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For any of those deciding where to apply last minute this weekend, just wanted to add to the discussion of RO seen on some other threads given they mostly mentioned the ON spots left. The MB program is a small tight knit group of usually about 7-8 residents, most of whom are explants coming from out of province (we have residents who have relocated from BC, SK, ON, NS, and other countries) and who have made a life out here in Winnipeg! We also have had transfers from IM and surgical specialties. We have a great track record on the Royal College exams, and have had residents get jobs directly out of residency, and fellowship offers from PMH (Toronto), Western, etc. We have 1 of 3 gamma knifes in the country that we operate with our neurosurgery colleagues, and also an EDGE linac in our new SRS radiosurgery suite that we use for spine and lung SBRT, among other disease sites. We have ongoing research looking at using Calypso beacon tracking on our EDGE. We have a large catchment area of about 1.2 mill that includes Nunavut, Eastern SK and northwestern ON so definitely no shortage of interesting cases. Overall a solid program with a good track record, in my opinion. Obviously less popular due to location, considering most people in the country are from GTA or GVA :). However we did fill our typically 1 spot first iteration the last 4 years in a row! This year is kind of an anomaly having 2 spots, and a much lower applicant pool than previous years. 

With respect to moving go MB: The winters are cold, but we have tunnels directly from parkade to hospital so no need to be outside much ;). When you do want to get out in winter, we have a beautiful skate way along the Red River and skating rinks at the forks that doubles a cool art installment with various "warming huts" designed by artists. Some residents even skate to work at St Boniface hospital from Osborne village! The restaurants are also warm in winter, and the food is fantastic in Winnipeg. From homestyle authentic Danish cuisine at Bistro Dansk, delicious Georgian food at Saperavi, various markets such as La Grotta (Italian) and Greek Market, to the Winnipeg original FatBoy chili cheeseburgers found at all the best greasy spoon mom and pop joints... Winnipegers love their food. We have many restaurants that have been featured on "You gotta eat here!" We also have some pretty cool microbreweries including Trans Canada Brewing Co. and Nonsuch, to name a couple. In addition we are about 30 minutes from Grand Beach on Lake Winnipeg (a gorgeous huge white sand beach, it is 30+ degrees and sunny most of June-September in Winnipeg) and about 1 hr from the Whiteshell provincial park full of gorgeous lakes, cabins/campsites and some pretty great hiking in the Canadian Shield. So although for most of January you will curse the -20 while plugging your car in... nothing beats a prairie summer in my opinion. 

In closing, I will quote this beautiful post from the user Sauna, who articulated perfectly why rad onc in general is a great career on another thread:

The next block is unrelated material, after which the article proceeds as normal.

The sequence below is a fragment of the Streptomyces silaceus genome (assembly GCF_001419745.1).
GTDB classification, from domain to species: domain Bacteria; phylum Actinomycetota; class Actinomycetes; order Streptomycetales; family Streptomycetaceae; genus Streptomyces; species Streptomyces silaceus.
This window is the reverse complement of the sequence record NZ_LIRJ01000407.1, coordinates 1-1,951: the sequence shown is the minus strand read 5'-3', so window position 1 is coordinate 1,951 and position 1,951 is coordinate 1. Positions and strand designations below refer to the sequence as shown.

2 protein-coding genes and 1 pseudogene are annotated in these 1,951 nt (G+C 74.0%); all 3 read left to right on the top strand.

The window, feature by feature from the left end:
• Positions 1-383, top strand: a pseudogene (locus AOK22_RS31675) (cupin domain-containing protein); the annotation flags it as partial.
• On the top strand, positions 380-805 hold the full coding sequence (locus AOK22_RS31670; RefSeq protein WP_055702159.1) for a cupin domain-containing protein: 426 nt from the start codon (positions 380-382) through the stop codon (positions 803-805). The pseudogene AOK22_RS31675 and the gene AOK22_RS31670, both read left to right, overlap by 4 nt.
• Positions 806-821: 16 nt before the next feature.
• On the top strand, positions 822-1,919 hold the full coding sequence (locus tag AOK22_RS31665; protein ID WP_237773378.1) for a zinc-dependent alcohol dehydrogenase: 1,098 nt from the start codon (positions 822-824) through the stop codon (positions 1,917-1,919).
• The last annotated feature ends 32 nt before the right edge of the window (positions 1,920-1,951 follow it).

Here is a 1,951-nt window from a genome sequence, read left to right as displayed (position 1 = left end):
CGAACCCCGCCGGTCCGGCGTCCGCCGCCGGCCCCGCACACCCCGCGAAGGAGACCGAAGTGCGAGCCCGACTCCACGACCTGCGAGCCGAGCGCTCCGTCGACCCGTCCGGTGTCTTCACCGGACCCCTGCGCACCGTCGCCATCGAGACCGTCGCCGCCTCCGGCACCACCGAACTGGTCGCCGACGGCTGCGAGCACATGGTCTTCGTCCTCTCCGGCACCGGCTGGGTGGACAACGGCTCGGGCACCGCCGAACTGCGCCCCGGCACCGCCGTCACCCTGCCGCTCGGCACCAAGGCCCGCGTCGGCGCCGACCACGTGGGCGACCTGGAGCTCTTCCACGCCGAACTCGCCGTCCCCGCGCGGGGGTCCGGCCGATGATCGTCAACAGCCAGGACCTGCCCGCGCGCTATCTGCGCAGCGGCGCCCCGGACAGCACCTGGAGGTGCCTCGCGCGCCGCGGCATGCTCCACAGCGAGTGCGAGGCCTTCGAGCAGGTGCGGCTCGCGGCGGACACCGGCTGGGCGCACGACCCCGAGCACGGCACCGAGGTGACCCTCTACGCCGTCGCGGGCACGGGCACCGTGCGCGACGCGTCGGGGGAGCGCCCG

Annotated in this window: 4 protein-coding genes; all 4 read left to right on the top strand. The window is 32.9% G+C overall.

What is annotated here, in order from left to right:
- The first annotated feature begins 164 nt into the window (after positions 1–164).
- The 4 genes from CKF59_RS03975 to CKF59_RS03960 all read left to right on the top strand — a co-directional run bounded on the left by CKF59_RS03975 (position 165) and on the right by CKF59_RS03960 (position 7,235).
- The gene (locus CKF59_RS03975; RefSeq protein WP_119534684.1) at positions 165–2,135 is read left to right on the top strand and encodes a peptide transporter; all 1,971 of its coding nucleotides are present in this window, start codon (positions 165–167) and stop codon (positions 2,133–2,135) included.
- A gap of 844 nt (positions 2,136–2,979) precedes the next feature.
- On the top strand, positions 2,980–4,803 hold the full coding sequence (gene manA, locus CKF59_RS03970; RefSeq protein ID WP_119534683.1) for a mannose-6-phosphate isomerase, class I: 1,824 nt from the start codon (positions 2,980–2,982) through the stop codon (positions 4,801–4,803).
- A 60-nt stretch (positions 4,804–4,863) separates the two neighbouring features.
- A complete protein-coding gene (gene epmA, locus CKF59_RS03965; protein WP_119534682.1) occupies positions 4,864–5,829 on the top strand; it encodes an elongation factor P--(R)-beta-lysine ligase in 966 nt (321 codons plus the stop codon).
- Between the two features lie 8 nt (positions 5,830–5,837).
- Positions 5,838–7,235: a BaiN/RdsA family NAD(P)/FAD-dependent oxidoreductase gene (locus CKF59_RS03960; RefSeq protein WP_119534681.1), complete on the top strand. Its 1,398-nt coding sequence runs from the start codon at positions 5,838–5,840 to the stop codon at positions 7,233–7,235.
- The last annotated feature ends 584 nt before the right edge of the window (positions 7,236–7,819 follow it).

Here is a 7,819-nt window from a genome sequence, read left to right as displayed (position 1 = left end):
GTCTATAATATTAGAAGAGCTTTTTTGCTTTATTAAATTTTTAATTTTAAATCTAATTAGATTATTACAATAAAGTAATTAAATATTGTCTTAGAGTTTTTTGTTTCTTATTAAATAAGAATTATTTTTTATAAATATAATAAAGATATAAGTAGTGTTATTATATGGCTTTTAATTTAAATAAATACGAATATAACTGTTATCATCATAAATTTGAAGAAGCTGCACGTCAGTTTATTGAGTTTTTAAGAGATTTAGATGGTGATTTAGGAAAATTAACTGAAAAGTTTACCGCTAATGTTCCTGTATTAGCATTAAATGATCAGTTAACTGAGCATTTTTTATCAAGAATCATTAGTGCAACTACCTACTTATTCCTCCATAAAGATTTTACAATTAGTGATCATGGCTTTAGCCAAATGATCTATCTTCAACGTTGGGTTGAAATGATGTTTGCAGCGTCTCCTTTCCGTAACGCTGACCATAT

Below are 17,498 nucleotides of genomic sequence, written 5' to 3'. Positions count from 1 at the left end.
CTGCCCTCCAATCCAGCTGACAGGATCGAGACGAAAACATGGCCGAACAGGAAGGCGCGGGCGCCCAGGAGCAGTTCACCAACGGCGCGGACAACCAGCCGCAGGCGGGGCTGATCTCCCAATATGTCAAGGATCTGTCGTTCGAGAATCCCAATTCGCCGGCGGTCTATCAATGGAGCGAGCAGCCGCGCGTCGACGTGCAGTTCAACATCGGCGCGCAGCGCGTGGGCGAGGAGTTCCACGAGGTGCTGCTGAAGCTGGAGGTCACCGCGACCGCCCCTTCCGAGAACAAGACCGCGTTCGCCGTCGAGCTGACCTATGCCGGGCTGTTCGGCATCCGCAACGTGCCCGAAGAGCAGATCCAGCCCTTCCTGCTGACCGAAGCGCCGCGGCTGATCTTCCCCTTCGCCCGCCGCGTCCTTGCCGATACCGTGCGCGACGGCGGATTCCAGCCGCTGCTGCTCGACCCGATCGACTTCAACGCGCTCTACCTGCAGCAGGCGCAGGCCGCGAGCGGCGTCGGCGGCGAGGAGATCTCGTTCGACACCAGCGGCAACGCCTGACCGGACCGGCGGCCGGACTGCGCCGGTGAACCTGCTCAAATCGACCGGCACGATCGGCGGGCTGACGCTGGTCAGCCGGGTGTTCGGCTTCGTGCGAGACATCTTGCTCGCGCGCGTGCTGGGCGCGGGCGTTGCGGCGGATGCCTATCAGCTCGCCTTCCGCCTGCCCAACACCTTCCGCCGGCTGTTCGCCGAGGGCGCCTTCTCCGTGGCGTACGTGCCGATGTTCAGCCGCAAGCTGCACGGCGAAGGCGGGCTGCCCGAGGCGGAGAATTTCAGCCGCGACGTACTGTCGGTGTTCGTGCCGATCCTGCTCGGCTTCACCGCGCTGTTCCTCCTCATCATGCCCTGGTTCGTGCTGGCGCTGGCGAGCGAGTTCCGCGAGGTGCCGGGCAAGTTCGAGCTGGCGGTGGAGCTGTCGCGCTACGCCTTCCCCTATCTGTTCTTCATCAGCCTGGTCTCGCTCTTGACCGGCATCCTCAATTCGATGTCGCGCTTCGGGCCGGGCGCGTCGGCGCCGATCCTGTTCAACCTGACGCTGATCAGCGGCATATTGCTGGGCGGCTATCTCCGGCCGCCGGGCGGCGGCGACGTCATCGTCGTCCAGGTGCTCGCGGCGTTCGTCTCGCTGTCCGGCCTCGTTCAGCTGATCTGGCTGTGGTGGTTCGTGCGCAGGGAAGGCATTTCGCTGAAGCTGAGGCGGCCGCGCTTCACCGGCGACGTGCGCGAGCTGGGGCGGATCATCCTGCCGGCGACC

"I matched to Rad Onc this cycle! Many programs shared their alumni lists with us while interviewing, and most recent graduates were able to find employment (staff or locum) after 1 fellowship. There were also outliers who found employment straight away or who did 2 fellowships. Overall, it looks like things are slowly improving!

I think it was less popular this year, at least partially, because people didn’t get enough exposure through visiting electives. Anecdotally I can think of a few people in my class who were considering it but weren't able to secure a home school elective. It's also a smaller specialty, so small fluctuations (ie 5 less people applying) could have a big impact on the match. 

Overall, It’s a very rewarding specialty and such a hidden gem in medicine that not a lot of people get exposure to or know about. If you enjoy:

- emotionally satisfying patient encounters and relationships from treating cancer or relieving painful end of life symptoms (including long-term continuity of care in the form of post-treatment surveillance)

- cutting edge technology - probably the most advanced technology used in modern medicine (See this, this, or this)

- procedural work (radiation treatment planning, brachytherapy)

- creativity and creating personalized treatment plans based on anatomy and clinical/patient factors

- Multi-disciplinary, teamwork-based so you get to make lots of friends from other specialities and allied health professions

- Lots of exciting advances to look forward to in the future such as cardiac radiosurgery, treating oligo-metastatic disease with SABR, FLASH, and radio-pharmaceuticals 

I can go on all day but I honestly think when it comes to the day-to-day work of rad onc, no other specialty comes close to how sweet this career is! The downsides are the geographic limitations - it's a resource-heavy specialty so you need to be at a hospital/cancer centre (can't just set up in a plaza somewhere and practice RO)."

- Sauna

 

Feel free to PM me if you have any questions about the program. Don't rule it out because you think anywhere outside Ontario is a wasteland :) I promise you it is not. However, 100% understand and agree with wanting to be as close as possible to family/friend support and that is a totally good reason to alter the disciplines/locations you apply to or rank order list! 

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